Ivy

ivy on the Walls at Yale Library

ivy on the Walls at Yale Library

If you’ve been to an Ivy League college or live near one, you’ll know what I mean.  Walls covered with ivy, ivy growing all over library walls and down dean’s offices. Ivy really can be ubiquitous.

The kind that climbs and creeps and is all through one of my front garden beds is Hedera helix aka English Ivy.  That stuff eels in everywhere, currently it has one pieris and two rhododendrons by the throat  and is threatening to throttle both of them.  I had to take the loppers to it, and then there was a fearsome battle with the ivy that had crept underneath the siding of the house and along the main electrical connection as well.  That involved careful use of the secateurs and a good deal of undignified tugging during which yours truly landed unceremoniously on her backside in the undergrowth not a few times.  When Ivy sets out to claim territory it does so for keeps.What surprises me is that ivy snakes its way into the perfume world at all.  The scent of ivy is green and strident, with a frankly musty undertone like un-aired closets.  This does not seem to put off perfumers. DS & Durga have a perfume called Boston Ivy which I have not smelled but which is reputed to be largely a clean aquatic scent. If it is, then it smells nothing like ivy.  I suppose I could learn to live with mine.

The trouble is that I don’t want to. Scent or no, I far prefer white periwinkle as a ground cover and like to tuck bulbs in underneath that so they come up in spring through a lovely covering of white flowers.  Poet’s Narcissus looks wonderful through periwinkle, and so do white hyacinths, like L’Innocence. 

What am I stuck with still?

Old English Ivy  clinging on for dear life while I hack away at her roots and runners, usually a good five to eight feet long.  Ooh, English ivy is the Dickens, grabby as a shoe sale at Bloomingdales’.

Hilde Soliani's Anemone with a distinct ivy note

Hilde Soliani’s Anemone with a distinct ivy note

In its right place though, ivy can be lovely.  I think that its right place is usually on the walls of universities.  When you encounter ivy in perfume the effect can be a little unsettling.  Ivy appeared in all of the Ti Amo series done by Hilde Soliani when she released her first perfumes.  The green note of ivy was very successful in Il Tuo Tulipano, and kept Il Vs Iris from wallowing in a mauve iris candy bath.

I never did smell Ortensia or Anemone, but both probably have the same ivy component. Yes, the ivy does cut some of the sweetness of these fragrances and does give them a common accord.  But can I like ivy in perfume any more than I like it in my garden bed? What the best of these perfumes (Il Tuo Tulipano) does is to pair the uncompromising green smell of ivy and with spring flowers.

So perhaps the earthiness of ivy would go well with hyacinths, for instance, if someone wanted to continue the accord?  The combination would certainly be green.  Perhaps that would be the trouble these days though. It’s as hard for a perfume to be green right now, they just don’t sell.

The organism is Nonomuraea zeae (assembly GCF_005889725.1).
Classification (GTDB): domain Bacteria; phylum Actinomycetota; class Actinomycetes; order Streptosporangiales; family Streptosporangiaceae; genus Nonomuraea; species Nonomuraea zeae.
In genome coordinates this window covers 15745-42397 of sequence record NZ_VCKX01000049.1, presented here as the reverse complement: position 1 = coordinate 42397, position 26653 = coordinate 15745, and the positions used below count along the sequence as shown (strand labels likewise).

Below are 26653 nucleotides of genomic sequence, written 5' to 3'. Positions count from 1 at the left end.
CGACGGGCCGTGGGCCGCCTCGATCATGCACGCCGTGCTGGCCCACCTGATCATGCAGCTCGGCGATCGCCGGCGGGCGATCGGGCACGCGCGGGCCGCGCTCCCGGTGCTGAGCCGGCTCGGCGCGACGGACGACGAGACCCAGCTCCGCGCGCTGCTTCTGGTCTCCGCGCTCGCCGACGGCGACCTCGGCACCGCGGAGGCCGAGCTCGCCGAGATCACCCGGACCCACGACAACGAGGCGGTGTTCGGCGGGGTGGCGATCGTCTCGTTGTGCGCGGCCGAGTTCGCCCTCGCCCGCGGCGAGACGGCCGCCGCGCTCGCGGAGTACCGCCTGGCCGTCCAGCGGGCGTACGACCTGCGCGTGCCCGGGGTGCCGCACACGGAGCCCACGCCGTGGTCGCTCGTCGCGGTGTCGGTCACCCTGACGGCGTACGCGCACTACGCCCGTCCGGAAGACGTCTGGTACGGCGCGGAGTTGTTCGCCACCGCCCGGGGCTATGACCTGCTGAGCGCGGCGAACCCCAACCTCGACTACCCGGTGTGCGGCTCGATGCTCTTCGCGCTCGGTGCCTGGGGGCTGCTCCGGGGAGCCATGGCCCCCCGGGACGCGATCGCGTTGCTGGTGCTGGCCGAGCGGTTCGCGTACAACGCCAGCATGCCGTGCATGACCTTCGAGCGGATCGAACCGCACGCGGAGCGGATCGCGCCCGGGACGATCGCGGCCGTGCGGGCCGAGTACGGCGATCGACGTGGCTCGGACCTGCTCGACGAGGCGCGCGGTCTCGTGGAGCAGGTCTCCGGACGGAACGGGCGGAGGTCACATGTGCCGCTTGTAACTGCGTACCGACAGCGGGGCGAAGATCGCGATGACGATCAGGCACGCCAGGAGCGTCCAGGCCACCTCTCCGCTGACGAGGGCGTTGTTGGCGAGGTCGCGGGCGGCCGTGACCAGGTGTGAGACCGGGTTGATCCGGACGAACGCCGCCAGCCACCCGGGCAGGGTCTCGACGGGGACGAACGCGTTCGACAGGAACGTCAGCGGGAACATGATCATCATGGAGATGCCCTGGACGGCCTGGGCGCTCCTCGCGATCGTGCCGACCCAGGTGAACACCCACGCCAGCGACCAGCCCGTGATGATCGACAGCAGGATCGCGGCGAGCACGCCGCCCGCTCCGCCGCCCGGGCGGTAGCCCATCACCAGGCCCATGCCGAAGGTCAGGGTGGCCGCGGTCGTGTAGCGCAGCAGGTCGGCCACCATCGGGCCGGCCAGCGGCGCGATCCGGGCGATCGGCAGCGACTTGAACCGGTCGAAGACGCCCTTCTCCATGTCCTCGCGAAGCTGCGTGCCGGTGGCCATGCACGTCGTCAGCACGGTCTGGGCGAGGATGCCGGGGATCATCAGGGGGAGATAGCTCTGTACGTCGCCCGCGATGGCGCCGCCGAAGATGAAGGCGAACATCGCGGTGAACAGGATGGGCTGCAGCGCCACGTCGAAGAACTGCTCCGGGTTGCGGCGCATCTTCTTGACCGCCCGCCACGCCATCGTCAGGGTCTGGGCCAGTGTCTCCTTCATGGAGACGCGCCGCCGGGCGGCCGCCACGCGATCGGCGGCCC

Even for ivy perfumes, it’s just not easy being green.

 

 

 

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6 thoughts on “Ivy

  1. I like perfumery ivy, in general, but then I have a Thing For Greens, and I suspect that an ivy-hyacinth scent would be right up my garden path – especially if it had galbanum too.
    What prompts my hand to often skim over my decant of Il Tuo Tulipano is its musky sweetness; it goes “flat” late in its development and just bores me to tears.
    I actually love the smell of old brick buildings, especially when they are covered in ivy and flanked by boxwoods. The Lawn at UVa smells like that. (Oddly enough, there is no preponderance of ivy at Yale. You only see it occasionally, and I wonder sometimes if the ivy is a thing of the past, with avid gardeners yanking it out with Shakespearean curses :), because the campus seems beautifully landscaped to me.)

    • Actually Yale is beautifully landscaped and like everyone else in my neck of the woods, seem to have the sort of rhododendrons that bloom in November which mine certainly don’t.

      The photo is one the hub took the other week at Yale (we go for Ingalls rink ) and often mosey about envying the college plantings and this wall at Beinecke had the most ivy of anyplace we saw on campus.

      My Dad grew up with brick and boxwood at Richmond and remembered the smell too. It’s a Virginia thing. At Yale I smell lots of things but so far no boxwood!

      Couldn’t we interest one perfumer in a hyacinth, galbanum, and ivy scent? No musk though, know it’s cheap, know it’s an excellent fixative but it’s a cliche folks.

  2. The first perfume that popped into my head at the mention of ivy was Eau de Camille by AG – surely that must have been discontinued…unless it has been moved to their ‘Privet Collection’. ;)

    • Ah the “privet collection” yup, I know which Goutal you mean.

      It takes a bold person to pull that one off without making everyone else think they’re spent the morning trimming the hedge!

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